While this critical finding is welcome, it has taken far too long to get to this point. The officer was able to retire early, weeks before this hearing, and there are no sanctions for him. Yet again police officers are able to evade responsibility and accountability for deaths.

It is to the inquest that the family must now turn to seek more answers about Kelly’s experiences. However, the evidence heard at this hearing must prompt national learning and action.”

Carolynn Gallwey of Bhatt Murphy, who represent the family, said: “While this outcome offers the first vindication finally of the family’s concerns that proper care was not taken of Kelly, it is nothing sort of appalling that they have had to wait almost five years to hear it.  They now look forward to the inquest next year, which they trust will fully expose and interrogate the evidence for all to see.” 


For further information, photos and to note your interest, please contact Lucy McKay on 020 7263 1111 or [email protected]

More information is available on the Lancashire Police website.

The family are represented by INQUEST Lawyers Group members Carolynn Gallwey of Bhatt Murphy and Fiona Murphy of Doughty Street Chambers. They are supported by INQUEST caseworker Caroline Finney.

Journalists should refer to the Samaritans Media Guidelines for reporting suicide and self-harm and guidance for reporting on inquests.

Kelly’s partner Cal sadly died in 2020 before learning the details of what happened to her.

Deaths of women in police custody: The Independent Office for Police Conduct (IOPC) report that between 2005 and 2021 (March) there were 38 deaths of women in or following police custody. Further information is available in the IOPC statistics.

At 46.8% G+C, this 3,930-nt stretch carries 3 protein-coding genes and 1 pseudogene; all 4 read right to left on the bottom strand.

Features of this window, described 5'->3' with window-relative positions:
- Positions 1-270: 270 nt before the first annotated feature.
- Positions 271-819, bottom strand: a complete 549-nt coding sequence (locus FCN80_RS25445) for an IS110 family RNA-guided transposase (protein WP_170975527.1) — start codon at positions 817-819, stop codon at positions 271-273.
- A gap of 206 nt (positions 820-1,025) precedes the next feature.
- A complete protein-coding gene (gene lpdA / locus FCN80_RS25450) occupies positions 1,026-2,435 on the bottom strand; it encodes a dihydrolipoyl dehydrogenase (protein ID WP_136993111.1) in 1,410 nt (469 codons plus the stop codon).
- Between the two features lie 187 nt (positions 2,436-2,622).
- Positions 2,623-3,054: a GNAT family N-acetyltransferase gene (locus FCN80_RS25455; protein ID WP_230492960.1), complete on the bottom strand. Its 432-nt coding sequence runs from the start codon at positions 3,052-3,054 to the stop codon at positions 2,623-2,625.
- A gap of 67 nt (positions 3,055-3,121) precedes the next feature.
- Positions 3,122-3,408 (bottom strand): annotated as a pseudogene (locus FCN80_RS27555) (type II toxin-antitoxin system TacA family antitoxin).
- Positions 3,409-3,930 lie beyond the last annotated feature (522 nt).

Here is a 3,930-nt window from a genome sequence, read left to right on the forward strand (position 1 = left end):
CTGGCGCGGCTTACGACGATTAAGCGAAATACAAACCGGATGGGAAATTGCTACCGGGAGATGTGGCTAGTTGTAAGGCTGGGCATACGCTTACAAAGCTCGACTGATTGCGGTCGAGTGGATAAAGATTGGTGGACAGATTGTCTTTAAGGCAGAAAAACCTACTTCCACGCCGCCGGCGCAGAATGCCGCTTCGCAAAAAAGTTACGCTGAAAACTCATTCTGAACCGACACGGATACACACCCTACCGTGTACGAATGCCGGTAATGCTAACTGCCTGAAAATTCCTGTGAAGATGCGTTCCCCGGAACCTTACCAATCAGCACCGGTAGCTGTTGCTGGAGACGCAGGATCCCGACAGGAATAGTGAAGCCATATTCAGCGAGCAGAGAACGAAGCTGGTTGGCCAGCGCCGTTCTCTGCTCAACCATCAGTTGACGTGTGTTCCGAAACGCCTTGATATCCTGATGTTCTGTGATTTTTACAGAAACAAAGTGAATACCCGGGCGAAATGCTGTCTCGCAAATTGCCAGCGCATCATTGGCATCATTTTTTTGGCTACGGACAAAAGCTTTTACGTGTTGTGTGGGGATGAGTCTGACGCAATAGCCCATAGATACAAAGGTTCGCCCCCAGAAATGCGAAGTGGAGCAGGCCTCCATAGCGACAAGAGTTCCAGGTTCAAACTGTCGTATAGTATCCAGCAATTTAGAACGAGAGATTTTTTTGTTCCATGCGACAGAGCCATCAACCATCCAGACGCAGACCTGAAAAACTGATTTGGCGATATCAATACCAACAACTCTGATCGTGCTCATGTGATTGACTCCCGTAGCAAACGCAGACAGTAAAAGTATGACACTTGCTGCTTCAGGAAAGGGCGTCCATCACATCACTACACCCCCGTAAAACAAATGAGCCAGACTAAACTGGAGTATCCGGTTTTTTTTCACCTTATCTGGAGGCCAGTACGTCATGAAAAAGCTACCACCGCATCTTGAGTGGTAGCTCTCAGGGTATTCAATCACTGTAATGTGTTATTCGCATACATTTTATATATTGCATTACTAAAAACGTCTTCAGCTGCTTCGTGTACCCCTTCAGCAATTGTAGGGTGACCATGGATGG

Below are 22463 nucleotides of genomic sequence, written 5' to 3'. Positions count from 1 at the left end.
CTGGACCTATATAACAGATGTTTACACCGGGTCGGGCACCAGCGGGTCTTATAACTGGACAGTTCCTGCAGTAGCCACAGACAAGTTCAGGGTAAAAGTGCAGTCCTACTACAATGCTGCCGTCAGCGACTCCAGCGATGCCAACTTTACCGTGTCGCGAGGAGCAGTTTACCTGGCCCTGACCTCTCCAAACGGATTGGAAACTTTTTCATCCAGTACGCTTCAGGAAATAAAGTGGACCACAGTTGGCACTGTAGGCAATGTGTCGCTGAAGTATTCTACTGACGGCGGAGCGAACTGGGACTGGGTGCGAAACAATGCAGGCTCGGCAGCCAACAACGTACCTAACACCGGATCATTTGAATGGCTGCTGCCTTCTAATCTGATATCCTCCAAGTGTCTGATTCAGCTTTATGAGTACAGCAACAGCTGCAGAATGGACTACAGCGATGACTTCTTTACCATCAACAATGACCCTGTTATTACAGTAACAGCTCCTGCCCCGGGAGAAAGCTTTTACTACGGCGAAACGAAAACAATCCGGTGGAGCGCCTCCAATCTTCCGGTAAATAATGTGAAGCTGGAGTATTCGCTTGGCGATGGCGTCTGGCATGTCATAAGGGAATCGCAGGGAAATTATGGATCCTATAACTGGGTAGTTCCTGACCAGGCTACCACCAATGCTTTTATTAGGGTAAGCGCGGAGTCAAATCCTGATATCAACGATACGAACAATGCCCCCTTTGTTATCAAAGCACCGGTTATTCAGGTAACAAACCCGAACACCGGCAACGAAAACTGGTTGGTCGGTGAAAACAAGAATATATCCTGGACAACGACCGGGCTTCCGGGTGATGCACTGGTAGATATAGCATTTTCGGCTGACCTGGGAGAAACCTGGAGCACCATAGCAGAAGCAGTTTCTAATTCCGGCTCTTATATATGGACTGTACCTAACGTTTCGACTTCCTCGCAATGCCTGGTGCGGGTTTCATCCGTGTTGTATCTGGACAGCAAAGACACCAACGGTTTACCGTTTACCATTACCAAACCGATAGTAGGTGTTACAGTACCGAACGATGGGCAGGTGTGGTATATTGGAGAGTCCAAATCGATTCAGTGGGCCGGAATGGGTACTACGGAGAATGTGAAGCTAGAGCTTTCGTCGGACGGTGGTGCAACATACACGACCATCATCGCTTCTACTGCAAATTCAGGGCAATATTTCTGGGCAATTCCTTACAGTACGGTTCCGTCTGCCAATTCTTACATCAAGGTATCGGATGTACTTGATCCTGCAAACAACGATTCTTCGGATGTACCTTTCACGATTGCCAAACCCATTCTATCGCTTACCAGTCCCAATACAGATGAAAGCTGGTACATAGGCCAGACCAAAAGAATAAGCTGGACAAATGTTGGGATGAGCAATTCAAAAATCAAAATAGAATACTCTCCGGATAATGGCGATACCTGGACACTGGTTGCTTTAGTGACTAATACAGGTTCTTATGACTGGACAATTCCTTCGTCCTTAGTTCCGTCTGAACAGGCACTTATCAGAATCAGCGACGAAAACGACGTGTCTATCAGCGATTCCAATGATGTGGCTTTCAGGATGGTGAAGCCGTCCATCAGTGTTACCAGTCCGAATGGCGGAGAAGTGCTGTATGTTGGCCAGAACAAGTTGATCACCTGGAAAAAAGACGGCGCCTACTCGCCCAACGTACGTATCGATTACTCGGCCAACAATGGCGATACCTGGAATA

Claire Harper, 41, was found unconscious and unresponsive in a police cell in West Yorkshire and later died in hospital in 2018. The inquest is awaited.

Miranda Stevenson, 42, died a ‘sudden death during alcohol and drug withdrawal’ at Guildford Police station on 31 May 2015. An inquest jury found that Miranda died suddenly following abnormal breathing recorded on CCTV at 7.29pm. Despite multiple ‘welfare checks’ she remained in her cell for a further 12 hours until an officer entered the following morning at 7.15am.

Martine Brandon, died a self-inflicted death at Southampton Central police station in 2014. She had used clothing which had not been removed. She had been arrested rather than detained under mental health powers. An inquest found serious failings in the care she received, including in communication and monitoring.
Sharmila Ullah, 30, died in 2014 after she was held at Bloxwich police station. Whilst in police custody she became unwell and was taken to hospital. She was returned to the police station the next day. The inquest concluded her death was likely due to the effects of withdrawal. A police officer was sacked for gross misconduct for failing to conduct cell visits which had been documented.

Toni Speck, 31, was found slumped in a police cell and later died in hospital in 2011. She was detained by North Yorkshire Police under the mental health act. The jury concluded that the nurse called to the cell should have realised she required urgent treatment.